Volume 40 Issue 3
May  2019
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Yue Yu, Jun Huang, Chun-Ming Zhang, Tian-Wen Chen, David S. Sandlin, Shao-Xun Wang, Alberto A. Arteaga, Jerome Allison, Yang Ou, Susan Warren, Paul May, Hong Zhu, Wu Zhou. Passive eye movements induced by electromagnetic force (EMF) in rats[J]. Zoological Research, 2019, 40(3): 211-218. doi: 10.24272/j.issn.2095-8137.2019.024
Citation: Yue Yu, Jun Huang, Chun-Ming Zhang, Tian-Wen Chen, David S. Sandlin, Shao-Xun Wang, Alberto A. Arteaga, Jerome Allison, Yang Ou, Susan Warren, Paul May, Hong Zhu, Wu Zhou. Passive eye movements induced by electromagnetic force (EMF) in rats[J]. Zoological Research, 2019, 40(3): 211-218. doi: 10.24272/j.issn.2095-8137.2019.024

Passive eye movements induced by electromagnetic force (EMF) in rats

doi: 10.24272/j.issn.2095-8137.2019.024
Funds:  This study was supported by NIH grants to WZ (R21EY025550; R01DC014930) and HZ (R01DC012060)
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  • Corresponding author: Hong Zhu, Wu Zhou
  • Received Date: 2018-07-18
  • Publish Date: 2019-05-18
  • Accurate information on eye position in the orbit is available from visual feedback, efference copy of the oculomotor commands and proprioceptive signals from the extraocular muscles (EOM). Whereas visual feedback and oculomotor commands have been extensively studied, central processing of EOM proprioceptive signals remains to be elucidated. A challenge to the field is to develop an approach to induce passive eye movements without physically contacting the eyes. A novel method was developed to generate passive eye movements in rats. A small rare-earth magnet disk (0.7 mm diameter, 0.5 mm thickness) was attached to the surface of a rat’s eyeball. A metal rod (5 mm diameter) wrapped with an electromagnetic (EM) coil was placed near the magnet (8–15 mm). By passing currents to the EM coil, electromagnetic force (EMF) was generated and acted upon the magnet and induced passive eye movements. The EMF induced well-defined passive eye movements, whose directions were dependent on current polarity and amplitudes and peak velocities were dependent on current intensity and duration. Peak velocities of the EMF-induced eye movements were linearly related to amplitudes, exhibiting main sequence relationships similar to that of saccades in awake rats and eye movements induced by electrical microstimulation of the abducens nucleus in anesthetized rats. Histological examination showed that repetitive EMF stimulations did not appear to result in damages in the EOM fibers. These results validated the EMF approach as a novel tool to investigate EOM proprioceptive signals and their roles in visual localization and gaze control.
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Passive eye movements induced by electromagnetic force (EMF) in rats

doi: 10.24272/j.issn.2095-8137.2019.024
Funds:  This study was supported by NIH grants to WZ (R21EY025550; R01DC014930) and HZ (R01DC012060)
    Corresponding author: Hong Zhu, Wu Zhou

Abstract: Accurate information on eye position in the orbit is available from visual feedback, efference copy of the oculomotor commands and proprioceptive signals from the extraocular muscles (EOM). Whereas visual feedback and oculomotor commands have been extensively studied, central processing of EOM proprioceptive signals remains to be elucidated. A challenge to the field is to develop an approach to induce passive eye movements without physically contacting the eyes. A novel method was developed to generate passive eye movements in rats. A small rare-earth magnet disk (0.7 mm diameter, 0.5 mm thickness) was attached to the surface of a rat’s eyeball. A metal rod (5 mm diameter) wrapped with an electromagnetic (EM) coil was placed near the magnet (8–15 mm). By passing currents to the EM coil, electromagnetic force (EMF) was generated and acted upon the magnet and induced passive eye movements. The EMF induced well-defined passive eye movements, whose directions were dependent on current polarity and amplitudes and peak velocities were dependent on current intensity and duration. Peak velocities of the EMF-induced eye movements were linearly related to amplitudes, exhibiting main sequence relationships similar to that of saccades in awake rats and eye movements induced by electrical microstimulation of the abducens nucleus in anesthetized rats. Histological examination showed that repetitive EMF stimulations did not appear to result in damages in the EOM fibers. These results validated the EMF approach as a novel tool to investigate EOM proprioceptive signals and their roles in visual localization and gaze control.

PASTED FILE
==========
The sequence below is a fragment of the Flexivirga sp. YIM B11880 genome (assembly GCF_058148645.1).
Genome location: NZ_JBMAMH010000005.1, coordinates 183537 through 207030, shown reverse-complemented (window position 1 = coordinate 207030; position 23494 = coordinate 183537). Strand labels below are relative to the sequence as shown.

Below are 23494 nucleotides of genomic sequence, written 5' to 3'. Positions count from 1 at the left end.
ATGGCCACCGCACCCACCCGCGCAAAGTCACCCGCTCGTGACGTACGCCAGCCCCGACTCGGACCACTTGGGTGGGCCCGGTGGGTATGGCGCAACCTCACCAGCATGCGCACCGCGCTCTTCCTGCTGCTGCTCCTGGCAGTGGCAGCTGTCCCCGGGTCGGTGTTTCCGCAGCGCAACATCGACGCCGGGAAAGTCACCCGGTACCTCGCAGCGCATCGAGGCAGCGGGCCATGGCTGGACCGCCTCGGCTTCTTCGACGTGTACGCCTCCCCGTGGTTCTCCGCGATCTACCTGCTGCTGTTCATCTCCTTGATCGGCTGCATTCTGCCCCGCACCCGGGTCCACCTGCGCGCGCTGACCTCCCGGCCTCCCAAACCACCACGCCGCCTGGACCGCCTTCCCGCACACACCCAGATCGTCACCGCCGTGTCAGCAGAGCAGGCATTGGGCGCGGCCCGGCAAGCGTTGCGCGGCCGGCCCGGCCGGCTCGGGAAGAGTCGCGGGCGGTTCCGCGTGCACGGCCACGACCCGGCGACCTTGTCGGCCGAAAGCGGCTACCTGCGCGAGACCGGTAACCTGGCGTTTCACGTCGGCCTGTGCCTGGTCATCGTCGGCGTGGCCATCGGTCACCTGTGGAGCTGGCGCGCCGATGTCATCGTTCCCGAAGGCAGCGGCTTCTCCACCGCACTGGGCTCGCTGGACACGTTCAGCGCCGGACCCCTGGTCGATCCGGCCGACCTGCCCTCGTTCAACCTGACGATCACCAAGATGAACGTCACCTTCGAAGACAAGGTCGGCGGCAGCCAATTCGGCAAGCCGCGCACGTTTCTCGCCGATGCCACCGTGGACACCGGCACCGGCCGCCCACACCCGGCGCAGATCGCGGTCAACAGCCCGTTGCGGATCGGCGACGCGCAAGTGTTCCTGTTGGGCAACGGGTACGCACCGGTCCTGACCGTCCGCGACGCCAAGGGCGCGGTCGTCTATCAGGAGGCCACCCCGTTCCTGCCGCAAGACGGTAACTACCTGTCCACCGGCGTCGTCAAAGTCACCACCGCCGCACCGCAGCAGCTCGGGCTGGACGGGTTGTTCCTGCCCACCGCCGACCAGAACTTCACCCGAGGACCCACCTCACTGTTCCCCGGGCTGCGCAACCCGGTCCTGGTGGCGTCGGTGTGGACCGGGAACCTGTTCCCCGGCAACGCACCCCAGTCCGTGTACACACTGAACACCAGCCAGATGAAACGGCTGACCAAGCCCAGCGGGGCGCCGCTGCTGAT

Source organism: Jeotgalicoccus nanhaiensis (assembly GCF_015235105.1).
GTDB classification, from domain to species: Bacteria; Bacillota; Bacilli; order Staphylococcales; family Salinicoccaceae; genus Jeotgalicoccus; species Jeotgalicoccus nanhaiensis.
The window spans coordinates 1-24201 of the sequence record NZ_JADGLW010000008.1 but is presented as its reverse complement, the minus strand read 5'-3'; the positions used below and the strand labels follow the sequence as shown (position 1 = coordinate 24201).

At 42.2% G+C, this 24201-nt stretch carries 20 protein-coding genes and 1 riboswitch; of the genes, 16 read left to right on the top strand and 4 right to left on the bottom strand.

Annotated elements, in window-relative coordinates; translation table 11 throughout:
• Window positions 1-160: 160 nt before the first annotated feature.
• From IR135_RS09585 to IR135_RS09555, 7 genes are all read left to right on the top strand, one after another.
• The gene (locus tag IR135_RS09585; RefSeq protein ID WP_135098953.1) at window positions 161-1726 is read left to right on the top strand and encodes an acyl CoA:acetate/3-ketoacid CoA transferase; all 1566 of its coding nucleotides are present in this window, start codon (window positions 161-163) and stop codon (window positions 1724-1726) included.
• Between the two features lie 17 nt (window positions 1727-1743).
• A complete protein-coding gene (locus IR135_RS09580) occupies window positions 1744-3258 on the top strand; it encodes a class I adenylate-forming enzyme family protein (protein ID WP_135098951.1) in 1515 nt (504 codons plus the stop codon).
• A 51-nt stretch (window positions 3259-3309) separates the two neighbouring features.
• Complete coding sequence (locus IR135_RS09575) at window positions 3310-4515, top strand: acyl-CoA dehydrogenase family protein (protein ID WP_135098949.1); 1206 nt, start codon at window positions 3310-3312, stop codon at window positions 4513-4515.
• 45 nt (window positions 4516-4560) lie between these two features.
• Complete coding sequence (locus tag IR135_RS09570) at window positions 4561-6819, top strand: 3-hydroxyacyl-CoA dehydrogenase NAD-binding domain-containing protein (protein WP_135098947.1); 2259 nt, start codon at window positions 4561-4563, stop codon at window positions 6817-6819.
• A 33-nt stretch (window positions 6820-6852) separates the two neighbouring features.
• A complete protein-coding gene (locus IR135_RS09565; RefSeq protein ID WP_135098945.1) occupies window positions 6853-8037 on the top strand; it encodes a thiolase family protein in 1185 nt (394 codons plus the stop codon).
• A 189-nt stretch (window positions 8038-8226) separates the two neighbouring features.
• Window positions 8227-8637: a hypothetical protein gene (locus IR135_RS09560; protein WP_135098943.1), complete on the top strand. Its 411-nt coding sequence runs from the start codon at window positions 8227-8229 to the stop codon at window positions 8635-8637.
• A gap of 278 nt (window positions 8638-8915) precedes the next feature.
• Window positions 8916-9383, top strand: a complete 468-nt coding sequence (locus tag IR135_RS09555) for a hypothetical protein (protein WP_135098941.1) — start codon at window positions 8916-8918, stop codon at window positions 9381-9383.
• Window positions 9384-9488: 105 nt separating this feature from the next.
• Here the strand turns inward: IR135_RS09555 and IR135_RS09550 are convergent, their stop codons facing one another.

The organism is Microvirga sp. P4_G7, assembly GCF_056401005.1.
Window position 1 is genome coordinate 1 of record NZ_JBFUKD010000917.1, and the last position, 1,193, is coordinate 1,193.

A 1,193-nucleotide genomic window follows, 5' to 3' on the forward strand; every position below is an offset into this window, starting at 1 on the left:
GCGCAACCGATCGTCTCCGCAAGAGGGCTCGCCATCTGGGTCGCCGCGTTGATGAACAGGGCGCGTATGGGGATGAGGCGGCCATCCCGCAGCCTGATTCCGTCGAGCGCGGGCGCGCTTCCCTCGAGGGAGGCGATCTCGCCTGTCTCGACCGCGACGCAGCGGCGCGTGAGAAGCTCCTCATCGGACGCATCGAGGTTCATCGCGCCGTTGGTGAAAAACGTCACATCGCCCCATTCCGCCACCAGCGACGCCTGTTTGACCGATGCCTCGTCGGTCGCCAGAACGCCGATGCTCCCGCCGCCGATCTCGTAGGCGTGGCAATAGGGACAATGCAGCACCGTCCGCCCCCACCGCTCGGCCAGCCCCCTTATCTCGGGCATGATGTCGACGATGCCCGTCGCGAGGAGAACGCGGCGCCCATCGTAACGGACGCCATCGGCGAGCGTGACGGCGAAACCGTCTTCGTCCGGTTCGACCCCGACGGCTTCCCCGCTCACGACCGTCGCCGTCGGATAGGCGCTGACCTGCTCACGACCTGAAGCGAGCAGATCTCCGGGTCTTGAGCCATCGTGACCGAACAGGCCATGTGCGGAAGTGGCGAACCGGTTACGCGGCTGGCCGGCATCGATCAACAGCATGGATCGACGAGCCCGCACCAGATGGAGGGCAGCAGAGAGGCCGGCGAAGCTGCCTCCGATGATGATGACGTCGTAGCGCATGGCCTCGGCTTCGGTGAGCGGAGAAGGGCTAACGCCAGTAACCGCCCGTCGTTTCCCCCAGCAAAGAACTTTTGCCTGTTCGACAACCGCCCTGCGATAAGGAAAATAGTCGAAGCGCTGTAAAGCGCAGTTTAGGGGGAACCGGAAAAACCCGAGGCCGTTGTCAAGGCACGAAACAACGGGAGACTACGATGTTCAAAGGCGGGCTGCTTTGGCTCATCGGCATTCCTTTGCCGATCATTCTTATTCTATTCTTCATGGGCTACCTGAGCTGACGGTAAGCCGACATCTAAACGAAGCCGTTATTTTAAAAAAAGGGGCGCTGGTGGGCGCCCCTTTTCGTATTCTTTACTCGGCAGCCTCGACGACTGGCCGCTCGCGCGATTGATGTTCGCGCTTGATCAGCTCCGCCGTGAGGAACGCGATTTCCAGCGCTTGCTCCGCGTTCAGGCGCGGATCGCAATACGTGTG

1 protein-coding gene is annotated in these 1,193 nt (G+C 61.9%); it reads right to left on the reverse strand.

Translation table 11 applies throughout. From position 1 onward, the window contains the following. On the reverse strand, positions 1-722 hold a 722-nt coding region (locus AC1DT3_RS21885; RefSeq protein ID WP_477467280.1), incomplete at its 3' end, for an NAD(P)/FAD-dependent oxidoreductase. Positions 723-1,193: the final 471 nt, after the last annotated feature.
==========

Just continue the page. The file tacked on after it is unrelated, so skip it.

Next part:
Yue Yu, Jun Huang, Chun-Ming Zhang, Tian-Wen Chen, David S. Sandlin, Shao-Xun Wang, Alberto A. Arteaga, Jerome Allison, Yang Ou, Susan Warren, Paul May, Hong Zhu, Wu Zhou. Passive eye movements induced by electromagnetic force (EMF) in rats[J]. Zoological Research, 2019, 40(3): 211-218. doi: 10.24272/j.issn.2095-8137.2019.024
Citation: Yue Yu, Jun Huang, Chun-Ming Zhang, Tian-Wen Chen, David S. Sandlin, Shao-Xun Wang, Alberto A. Arteaga, Jerome Allison, Yang Ou, Susan Warren, Paul May, Hong Zhu, Wu Zhou. Passive eye movements induced by electromagnetic force (EMF) in rats[J]. Zoological Research, 2019, 40(3): 211-218. doi: 10.24272/j.issn.2095-8137.2019.024

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